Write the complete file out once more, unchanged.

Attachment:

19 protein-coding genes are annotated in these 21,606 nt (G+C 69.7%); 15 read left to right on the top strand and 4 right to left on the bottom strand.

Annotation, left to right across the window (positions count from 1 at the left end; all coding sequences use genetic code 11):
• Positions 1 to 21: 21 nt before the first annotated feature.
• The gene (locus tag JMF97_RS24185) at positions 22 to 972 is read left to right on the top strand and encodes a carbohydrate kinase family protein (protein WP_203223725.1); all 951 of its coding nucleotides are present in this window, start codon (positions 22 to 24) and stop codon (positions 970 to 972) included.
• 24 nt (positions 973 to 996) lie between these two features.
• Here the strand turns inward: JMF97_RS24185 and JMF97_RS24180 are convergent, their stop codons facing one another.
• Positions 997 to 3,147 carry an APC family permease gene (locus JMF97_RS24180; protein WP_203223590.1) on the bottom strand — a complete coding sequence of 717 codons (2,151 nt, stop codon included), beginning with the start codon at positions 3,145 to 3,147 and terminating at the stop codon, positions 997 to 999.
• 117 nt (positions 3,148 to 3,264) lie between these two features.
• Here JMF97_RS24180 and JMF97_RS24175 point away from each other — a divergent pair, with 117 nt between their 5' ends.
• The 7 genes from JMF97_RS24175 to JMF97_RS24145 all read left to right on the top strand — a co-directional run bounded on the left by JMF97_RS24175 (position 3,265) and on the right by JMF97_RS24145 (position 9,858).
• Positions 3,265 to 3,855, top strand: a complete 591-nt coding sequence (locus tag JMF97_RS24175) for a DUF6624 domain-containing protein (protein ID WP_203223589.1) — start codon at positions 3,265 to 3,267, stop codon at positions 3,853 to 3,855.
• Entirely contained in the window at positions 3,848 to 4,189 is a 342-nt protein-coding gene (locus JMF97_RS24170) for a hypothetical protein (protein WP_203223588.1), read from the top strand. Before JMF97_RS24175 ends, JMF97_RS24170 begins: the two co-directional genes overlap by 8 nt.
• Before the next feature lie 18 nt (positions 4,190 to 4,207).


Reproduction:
19 protein-coding genes are annotated in these 21,606 nt (G+C 69.7%); 15 read left to right on the top strand and 4 right to left on the bottom strand.

Annotation, left to right across the window (positions count from 1 at the left end; all coding sequences use genetic code 11):
• Positions 1 to 21: 21 nt before the first annotated feature.
• The gene (locus tag JMF97_RS24185) at positions 22 to 972 is read left to right on the top strand and encodes a carbohydrate kinase family protein (protein WP_203223725.1); all 951 of its coding nucleotides are present in this window, start codon (positions 22 to 24) and stop codon (positions 970 to 972) included.
• 24 nt (positions 973 to 996) lie between these two features.
• Here the strand turns inward: JMF97_RS24185 and JMF97_RS24180 are convergent, their stop codons facing one another.
• Positions 997 to 3,147 carry an APC family permease gene (locus JMF97_RS24180; protein WP_203223590.1) on the bottom strand — a complete coding sequence of 717 codons (2,151 nt, stop codon included), beginning with the start codon at positions 3,145 to 3,147 and terminating at the stop codon, positions 997 to 999.
• 117 nt (positions 3,148 to 3,264) lie between these two features.
• Here JMF97_RS24180 and JMF97_RS24175 point away from each other — a divergent pair, with 117 nt between their 5' ends.
• The 7 genes from JMF97_RS24175 to JMF97_RS24145 all read left to right on the top strand — a co-directional run bounded on the left by JMF97_RS24175 (position 3,265) and on the right by JMF97_RS24145 (position 9,858).
• Positions 3,265 to 3,855, top strand: a complete 591-nt coding sequence (locus tag JMF97_RS24175) for a DUF6624 domain-containing protein (protein ID WP_203223589.1) — start codon at positions 3,265 to 3,267, stop codon at positions 3,853 to 3,855.
• Entirely contained in the window at positions 3,848 to 4,189 is a 342-nt protein-coding gene (locus JMF97_RS24170) for a hypothetical protein (protein WP_203223588.1), read from the top strand. Before JMF97_RS24175 ends, JMF97_RS24170 begins: the two co-directional genes overlap by 8 nt.
• Before the next feature lie 18 nt (positions 4,190 to 4,207).